Unsung Hero: Jonathan Wharton

Maya ObeidSpecial to the Southern News

Jonathan Wharton has been a political science and urban affairs professor at Southern for the last three years. He specializes in state and local government.

After graduating from Howard University in 1996 with a bachelor’s in history, he continued his education at Rutgers University. He finished with his Ph.D. in political science from Howard University in 2008. Wharton, who is a Connecticut native from West Hartford, eventually grew weary of New Jersey after 15 years and found himself back here.

While he has been teaching history and political science over the last 15 years, his expertise does not stop there. In between his studies and teaching at Southern, he has also worked in Congress, state legislation and even did some lobbying for awhile.

Despite it all, his calling led him back to teaching. He seeks to stimulate the minds of young adults so that they become involved in the politics of their town, state and government.

“To be able to see the students engage, discuss and debate, it’s just great,” Wharton said. “Even in my State and Local Government class the other day, they went straight into discussion about Social Contract Theory, the Constitution and the State Constitutions and what it all means and it elicits an entire discussion, which was completely unexpected and terrific: it’s what I live to see.”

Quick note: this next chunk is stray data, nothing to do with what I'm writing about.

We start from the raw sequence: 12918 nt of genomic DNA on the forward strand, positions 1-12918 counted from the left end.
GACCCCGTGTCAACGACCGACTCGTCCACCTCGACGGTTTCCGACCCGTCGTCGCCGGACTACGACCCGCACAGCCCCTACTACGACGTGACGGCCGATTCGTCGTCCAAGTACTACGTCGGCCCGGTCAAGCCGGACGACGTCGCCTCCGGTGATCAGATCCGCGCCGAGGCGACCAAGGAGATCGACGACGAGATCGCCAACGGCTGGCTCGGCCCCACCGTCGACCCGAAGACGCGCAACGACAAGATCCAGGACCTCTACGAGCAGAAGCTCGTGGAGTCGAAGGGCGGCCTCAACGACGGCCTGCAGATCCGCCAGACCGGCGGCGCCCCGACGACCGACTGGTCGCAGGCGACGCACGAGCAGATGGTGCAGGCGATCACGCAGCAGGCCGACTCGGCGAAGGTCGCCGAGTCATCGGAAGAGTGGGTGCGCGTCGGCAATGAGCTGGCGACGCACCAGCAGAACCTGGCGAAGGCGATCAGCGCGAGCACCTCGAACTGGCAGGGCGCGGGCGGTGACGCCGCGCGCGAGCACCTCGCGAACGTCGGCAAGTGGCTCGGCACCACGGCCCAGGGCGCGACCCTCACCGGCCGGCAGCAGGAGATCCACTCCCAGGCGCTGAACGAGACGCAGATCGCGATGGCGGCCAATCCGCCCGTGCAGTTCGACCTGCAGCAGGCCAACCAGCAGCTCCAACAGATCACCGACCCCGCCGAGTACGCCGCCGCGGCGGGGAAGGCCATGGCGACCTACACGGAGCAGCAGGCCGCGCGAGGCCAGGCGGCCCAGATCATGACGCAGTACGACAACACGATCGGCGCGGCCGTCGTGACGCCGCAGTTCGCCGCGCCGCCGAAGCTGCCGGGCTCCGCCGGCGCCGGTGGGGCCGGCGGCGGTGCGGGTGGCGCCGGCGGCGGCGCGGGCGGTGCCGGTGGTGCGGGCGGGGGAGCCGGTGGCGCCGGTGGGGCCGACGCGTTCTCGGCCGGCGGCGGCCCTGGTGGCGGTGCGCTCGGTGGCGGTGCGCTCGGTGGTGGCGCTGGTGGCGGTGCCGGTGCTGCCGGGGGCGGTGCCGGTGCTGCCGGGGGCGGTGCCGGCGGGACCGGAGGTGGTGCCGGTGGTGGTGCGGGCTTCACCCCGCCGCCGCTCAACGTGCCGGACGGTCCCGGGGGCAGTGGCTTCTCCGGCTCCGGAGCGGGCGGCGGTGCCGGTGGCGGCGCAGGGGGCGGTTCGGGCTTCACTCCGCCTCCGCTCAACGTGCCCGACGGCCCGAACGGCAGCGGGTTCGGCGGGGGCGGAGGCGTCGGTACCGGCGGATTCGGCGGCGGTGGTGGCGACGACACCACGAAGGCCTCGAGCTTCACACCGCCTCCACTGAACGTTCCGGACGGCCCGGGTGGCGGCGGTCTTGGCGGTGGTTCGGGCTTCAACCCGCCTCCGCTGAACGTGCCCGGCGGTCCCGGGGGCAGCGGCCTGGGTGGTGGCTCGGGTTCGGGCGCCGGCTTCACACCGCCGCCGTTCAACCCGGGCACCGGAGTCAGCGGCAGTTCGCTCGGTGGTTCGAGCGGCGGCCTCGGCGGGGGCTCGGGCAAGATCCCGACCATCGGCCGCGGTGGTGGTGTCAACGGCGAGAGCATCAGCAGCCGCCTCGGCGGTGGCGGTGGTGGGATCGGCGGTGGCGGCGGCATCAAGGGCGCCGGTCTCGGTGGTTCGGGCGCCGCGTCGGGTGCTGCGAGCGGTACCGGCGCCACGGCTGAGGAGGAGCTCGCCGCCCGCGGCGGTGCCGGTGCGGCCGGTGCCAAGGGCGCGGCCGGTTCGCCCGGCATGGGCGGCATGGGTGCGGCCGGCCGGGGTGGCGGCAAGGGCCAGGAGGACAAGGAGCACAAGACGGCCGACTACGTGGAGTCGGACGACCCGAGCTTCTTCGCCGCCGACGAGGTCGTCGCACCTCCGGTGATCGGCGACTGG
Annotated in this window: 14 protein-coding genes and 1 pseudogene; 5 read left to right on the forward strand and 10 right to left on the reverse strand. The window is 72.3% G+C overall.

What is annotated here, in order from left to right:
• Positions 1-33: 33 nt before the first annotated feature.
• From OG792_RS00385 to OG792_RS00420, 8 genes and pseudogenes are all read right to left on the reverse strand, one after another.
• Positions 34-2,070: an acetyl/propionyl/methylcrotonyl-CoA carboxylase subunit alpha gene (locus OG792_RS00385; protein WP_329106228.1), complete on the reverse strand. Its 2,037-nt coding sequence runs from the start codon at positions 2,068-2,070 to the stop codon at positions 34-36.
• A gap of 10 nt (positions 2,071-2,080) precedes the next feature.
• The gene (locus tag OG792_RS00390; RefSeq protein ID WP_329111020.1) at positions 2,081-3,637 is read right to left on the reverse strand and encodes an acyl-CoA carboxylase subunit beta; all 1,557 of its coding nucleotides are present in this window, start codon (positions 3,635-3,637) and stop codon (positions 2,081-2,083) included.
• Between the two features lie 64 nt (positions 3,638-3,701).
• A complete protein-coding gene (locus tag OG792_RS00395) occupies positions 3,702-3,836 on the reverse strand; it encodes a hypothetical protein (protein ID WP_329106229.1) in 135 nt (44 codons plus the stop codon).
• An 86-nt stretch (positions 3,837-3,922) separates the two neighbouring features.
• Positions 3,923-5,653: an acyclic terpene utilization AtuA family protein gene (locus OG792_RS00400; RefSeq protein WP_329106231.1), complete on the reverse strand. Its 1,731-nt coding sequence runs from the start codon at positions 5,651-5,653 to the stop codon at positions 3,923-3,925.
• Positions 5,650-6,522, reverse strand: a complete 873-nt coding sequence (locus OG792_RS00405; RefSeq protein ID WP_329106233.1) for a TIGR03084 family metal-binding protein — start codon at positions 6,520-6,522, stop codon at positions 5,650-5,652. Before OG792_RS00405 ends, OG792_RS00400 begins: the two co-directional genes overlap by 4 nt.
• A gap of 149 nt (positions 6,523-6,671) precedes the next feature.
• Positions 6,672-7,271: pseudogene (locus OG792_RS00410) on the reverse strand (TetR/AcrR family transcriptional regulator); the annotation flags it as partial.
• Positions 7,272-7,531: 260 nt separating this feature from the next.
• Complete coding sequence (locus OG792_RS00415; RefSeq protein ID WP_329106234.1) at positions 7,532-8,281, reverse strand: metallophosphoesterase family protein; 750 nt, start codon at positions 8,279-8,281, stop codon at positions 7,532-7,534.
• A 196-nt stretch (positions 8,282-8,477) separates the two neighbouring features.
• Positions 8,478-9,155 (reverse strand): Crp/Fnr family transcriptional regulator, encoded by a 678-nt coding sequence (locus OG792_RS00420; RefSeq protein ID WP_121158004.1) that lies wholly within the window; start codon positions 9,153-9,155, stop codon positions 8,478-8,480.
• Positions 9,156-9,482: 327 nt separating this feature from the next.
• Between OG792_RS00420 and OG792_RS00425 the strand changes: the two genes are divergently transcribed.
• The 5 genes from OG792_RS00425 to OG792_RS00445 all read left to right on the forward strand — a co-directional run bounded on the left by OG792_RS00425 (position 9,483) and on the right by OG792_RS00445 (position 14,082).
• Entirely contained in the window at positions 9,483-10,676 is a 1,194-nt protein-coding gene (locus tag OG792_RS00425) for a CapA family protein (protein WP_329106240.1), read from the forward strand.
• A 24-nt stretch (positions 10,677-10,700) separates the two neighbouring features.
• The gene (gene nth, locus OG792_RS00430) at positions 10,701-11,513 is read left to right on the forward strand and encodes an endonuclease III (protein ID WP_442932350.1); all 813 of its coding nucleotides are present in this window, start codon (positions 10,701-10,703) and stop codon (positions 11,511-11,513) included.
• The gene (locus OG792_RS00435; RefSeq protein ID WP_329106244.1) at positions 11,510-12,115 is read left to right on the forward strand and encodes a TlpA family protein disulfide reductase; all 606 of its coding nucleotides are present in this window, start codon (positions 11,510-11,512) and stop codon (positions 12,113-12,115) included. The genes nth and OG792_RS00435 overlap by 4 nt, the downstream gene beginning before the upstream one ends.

Although his love for the classroom and teaching is endless, he sometimes finds himself contemplating what else he would be doing if he was not teaching.

“I think about going back into public policy sometimes,” Wharton said. “I was flirting with the possibility of going back into it about five years ago, maybe do some lobbying again or public research. I want to make an impact, I want to see something resulting from my work.”

Wharton has an extensive knowledge and passion in civil and political work that he wants to use to make a positive impact or to even be able to push other people make an impact as well.

“I really want to find a way to inspire others to do something,” said Wharton, “I want them to be responsive.”
Whether it be in or out of the classroom, Wharton is vibrant with an energy and eagerness that he utilizes to educate and push others to make changes for their communities.

Wharton’s concerns even extend past the civil level and into environmental concerns.
Wharton takes any opportunity he can to go hiking, sailing, kayaking and biking. He is always watching out for the growing amount of waste that is filling our waters; worrying that the situation needs to be remedied before the damage becomes irreversible.

“It’s amazing when I go out to the Long Island Sound to see how dirty and problematic it can be out there,” he said. “I never quite understand why we overlook our tributaries and our water supplies. I wish people would just stop littering and start taking care of our environment because in the end it all is gonna come back to us in so many different ways.”

Professor Wharton finds fulfillment in many areas of life, like his civil work, teaching and love for nature and the outdoors. He is always ready to share his knowledge and passions with the world in hopes of encouraging change for the better.

Photo Courtesy: Maya Obeid – Special to the Southern News


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